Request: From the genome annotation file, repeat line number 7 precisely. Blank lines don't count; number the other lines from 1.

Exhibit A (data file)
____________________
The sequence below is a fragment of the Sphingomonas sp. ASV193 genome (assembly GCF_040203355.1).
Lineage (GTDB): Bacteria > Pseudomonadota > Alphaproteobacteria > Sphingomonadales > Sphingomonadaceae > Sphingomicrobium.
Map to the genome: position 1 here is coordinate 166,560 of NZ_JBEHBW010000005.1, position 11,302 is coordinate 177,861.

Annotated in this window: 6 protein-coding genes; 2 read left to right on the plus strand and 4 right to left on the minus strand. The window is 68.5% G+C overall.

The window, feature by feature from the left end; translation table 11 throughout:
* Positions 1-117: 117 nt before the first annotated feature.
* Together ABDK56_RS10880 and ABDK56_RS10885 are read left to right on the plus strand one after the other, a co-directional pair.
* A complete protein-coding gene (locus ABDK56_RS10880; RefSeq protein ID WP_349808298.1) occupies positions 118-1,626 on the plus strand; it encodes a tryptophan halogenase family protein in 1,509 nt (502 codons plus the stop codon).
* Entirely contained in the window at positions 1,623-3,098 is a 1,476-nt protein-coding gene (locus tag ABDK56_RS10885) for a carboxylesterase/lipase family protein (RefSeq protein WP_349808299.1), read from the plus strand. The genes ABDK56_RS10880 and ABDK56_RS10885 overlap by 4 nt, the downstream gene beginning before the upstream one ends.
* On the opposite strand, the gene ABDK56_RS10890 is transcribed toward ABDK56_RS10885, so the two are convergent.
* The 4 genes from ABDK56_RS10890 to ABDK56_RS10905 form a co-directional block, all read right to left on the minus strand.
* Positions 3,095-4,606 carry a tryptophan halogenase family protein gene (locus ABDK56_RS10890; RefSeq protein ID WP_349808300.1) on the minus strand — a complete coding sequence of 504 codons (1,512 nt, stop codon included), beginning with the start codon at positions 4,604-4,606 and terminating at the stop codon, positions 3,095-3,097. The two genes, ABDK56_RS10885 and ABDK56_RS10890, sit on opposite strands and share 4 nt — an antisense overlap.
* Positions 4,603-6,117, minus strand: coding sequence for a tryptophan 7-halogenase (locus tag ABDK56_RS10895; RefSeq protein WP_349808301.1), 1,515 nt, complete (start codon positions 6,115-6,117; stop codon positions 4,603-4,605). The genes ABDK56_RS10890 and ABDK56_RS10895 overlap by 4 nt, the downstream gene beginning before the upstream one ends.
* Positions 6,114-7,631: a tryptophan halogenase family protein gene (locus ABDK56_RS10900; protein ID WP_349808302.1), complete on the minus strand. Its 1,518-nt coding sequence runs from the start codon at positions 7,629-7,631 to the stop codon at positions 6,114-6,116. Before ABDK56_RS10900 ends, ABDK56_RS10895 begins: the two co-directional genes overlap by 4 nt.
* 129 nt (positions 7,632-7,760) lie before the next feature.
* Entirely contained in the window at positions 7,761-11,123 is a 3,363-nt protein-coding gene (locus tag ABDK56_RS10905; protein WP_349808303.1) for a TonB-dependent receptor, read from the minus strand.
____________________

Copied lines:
* Together ABDK56_RS10880 and ABDK56_RS10885 are read left to right on the plus strand one after the other, a co-directional pair.